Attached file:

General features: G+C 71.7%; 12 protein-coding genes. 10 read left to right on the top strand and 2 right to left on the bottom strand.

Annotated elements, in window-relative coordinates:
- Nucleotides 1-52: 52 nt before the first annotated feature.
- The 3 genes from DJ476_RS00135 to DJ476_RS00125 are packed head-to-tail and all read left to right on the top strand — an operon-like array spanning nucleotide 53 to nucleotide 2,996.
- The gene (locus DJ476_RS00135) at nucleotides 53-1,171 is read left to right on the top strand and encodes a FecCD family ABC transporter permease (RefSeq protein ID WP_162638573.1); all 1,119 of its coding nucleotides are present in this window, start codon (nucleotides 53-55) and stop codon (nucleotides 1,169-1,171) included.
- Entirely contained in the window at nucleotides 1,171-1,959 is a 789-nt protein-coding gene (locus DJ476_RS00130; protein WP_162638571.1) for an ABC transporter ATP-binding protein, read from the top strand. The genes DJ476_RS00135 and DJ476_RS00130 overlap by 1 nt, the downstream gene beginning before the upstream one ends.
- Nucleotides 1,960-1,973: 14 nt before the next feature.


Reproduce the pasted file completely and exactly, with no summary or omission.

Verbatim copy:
General features: G+C 71.7%; 12 protein-coding genes. 10 read left to right on the top strand and 2 right to left on the bottom strand.

Annotated elements, in window-relative coordinates:
- Nucleotides 1-52: 52 nt before the first annotated feature.
- The 3 genes from DJ476_RS00135 to DJ476_RS00125 are packed head-to-tail and all read left to right on the top strand — an operon-like array spanning nucleotide 53 to nucleotide 2,996.
- The gene (locus DJ476_RS00135) at nucleotides 53-1,171 is read left to right on the top strand and encodes a FecCD family ABC transporter permease (RefSeq protein ID WP_162638573.1); all 1,119 of its coding nucleotides are present in this window, start codon (nucleotides 53-55) and stop codon (nucleotides 1,169-1,171) included.
- Entirely contained in the window at nucleotides 1,171-1,959 is a 789-nt protein-coding gene (locus DJ476_RS00130; protein WP_162638571.1) for an ABC transporter ATP-binding protein, read from the top strand. The genes DJ476_RS00135 and DJ476_RS00130 overlap by 1 nt, the downstream gene beginning before the upstream one ends.
- Nucleotides 1,960-1,973: 14 nt before the next feature.